Cherry blossoms bloom ahead of time
The cherry blossom season officially opened in Tokyo yesterday, 10 days earlier than usual, a trend that has become prevalent in recent years due to the consequences of climate warming.
The station marks the start of the hanami, a Japanese tradition of observing the new flowers of the sakura (cherry trees) and celebrating the arrival of the spring season by organizing outings with family or friends. Thus, the blooming of cherry blossoms is an event of interest throughout the country. Japanese media compete to predict when the season will start across the archipelago, covering it annually with remarkable enthusiasm.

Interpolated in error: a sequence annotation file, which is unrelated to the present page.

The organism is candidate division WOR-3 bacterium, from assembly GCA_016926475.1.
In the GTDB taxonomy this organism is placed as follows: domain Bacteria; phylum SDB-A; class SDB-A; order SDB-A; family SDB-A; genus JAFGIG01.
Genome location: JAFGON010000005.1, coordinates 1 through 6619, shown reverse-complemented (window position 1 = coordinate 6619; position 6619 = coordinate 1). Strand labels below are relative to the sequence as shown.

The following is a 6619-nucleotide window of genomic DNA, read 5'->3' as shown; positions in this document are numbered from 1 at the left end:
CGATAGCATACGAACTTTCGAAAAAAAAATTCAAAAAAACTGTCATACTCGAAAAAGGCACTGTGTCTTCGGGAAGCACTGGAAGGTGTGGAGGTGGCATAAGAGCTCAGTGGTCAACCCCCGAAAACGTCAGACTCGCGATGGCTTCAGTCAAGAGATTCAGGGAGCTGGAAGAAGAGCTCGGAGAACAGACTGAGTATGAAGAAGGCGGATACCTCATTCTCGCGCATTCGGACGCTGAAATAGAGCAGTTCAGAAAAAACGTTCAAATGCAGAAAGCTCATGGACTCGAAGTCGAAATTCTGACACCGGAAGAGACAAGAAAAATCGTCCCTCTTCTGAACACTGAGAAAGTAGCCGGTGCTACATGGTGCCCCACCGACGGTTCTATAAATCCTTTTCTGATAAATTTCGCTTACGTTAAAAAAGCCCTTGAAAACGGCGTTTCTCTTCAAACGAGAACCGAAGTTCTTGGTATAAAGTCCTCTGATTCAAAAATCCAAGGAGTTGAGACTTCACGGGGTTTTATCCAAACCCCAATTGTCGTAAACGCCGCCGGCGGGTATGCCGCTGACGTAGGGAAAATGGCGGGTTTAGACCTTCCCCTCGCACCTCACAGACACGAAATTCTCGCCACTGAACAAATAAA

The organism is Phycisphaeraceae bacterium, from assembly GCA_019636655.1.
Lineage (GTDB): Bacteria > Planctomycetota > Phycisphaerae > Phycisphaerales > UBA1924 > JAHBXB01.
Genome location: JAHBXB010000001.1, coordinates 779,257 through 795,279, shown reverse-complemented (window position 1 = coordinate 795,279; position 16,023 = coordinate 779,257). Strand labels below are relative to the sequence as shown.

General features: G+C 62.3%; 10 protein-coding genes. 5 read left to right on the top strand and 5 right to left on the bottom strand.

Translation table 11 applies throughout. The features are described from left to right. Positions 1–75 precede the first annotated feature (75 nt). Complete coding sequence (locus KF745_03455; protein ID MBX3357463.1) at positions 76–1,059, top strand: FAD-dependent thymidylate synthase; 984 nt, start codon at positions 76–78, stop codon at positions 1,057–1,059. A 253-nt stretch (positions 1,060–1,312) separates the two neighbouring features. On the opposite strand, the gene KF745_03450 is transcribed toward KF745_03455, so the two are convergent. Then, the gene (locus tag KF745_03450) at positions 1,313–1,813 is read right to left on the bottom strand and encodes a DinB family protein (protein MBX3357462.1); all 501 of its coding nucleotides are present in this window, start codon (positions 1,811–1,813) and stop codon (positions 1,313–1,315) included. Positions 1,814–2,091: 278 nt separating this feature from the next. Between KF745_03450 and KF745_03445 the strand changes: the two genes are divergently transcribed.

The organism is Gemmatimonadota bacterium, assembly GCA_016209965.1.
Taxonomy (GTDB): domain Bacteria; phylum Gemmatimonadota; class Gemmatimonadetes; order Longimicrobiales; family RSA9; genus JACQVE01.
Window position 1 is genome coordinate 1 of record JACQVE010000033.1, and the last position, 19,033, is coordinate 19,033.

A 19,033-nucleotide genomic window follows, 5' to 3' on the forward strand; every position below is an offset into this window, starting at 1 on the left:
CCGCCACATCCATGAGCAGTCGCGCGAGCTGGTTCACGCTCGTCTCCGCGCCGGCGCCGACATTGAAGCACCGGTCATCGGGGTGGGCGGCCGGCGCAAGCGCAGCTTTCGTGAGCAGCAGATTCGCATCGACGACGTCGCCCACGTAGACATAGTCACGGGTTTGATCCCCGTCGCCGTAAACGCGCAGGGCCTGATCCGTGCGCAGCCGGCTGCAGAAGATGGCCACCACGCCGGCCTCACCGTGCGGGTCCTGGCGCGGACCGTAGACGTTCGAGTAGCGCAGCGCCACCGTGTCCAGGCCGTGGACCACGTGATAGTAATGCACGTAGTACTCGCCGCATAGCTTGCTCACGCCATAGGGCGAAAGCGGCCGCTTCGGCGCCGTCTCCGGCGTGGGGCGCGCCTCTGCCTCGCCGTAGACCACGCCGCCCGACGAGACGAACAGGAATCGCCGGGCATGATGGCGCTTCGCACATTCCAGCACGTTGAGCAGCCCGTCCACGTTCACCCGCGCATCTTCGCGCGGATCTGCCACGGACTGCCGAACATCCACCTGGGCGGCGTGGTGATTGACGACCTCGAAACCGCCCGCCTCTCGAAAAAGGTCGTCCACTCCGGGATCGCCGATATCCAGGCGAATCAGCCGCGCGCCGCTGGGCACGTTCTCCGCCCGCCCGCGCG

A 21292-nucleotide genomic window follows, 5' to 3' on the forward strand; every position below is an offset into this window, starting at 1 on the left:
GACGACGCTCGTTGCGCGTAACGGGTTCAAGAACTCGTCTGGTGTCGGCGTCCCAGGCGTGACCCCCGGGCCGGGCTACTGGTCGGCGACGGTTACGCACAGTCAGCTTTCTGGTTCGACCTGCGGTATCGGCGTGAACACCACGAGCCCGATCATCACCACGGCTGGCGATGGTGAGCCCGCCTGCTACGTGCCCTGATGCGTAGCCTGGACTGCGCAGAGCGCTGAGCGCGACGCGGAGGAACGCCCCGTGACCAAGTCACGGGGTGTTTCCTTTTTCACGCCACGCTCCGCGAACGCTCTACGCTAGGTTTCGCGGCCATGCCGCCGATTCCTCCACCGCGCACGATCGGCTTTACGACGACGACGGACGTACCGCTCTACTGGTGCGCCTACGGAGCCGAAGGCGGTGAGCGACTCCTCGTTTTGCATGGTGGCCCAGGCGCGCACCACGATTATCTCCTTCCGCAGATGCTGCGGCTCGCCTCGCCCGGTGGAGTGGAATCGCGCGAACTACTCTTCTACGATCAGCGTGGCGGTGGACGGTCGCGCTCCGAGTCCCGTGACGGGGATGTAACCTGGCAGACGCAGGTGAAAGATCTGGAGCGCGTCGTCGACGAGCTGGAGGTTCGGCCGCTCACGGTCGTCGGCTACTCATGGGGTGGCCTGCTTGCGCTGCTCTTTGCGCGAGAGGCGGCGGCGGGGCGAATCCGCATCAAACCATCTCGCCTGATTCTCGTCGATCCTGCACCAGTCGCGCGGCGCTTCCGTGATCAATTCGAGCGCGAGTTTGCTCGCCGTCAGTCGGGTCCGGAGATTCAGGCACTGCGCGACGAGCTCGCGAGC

The delicate white and pink flowers appeared at this early time of year in Tokyo in 2020 and 2021, according to the Japan Meteorological Agency based on its 70-year statistics on the subject. Last year, these flowers began to bloom six days after the previous year.
A Japan Meteorological Agency official told television cameras in Tokyo in an attempt to explain the early start of the season: "We've seen a lot of hot days in March." "Climate change may have played a role as well" in this situation, he added.
In 2021, the agency pointed out that this phenomenon is related to the upward trend in temperatures.
The COVID-19 pandemic partly spoiled the joy of the Hanami season between 2020 and 2022, after Japanese authorities advised against participating in festive gatherings during this period, even outdoors. Thus, Japan's 2023 celebrations will be the first season to open cherry blossoms without restrictions since 2019. It will also be the first in four years to be available to foreign tourists, for whom Japan closed its doors between 2020 and 2022 due to the health crisis.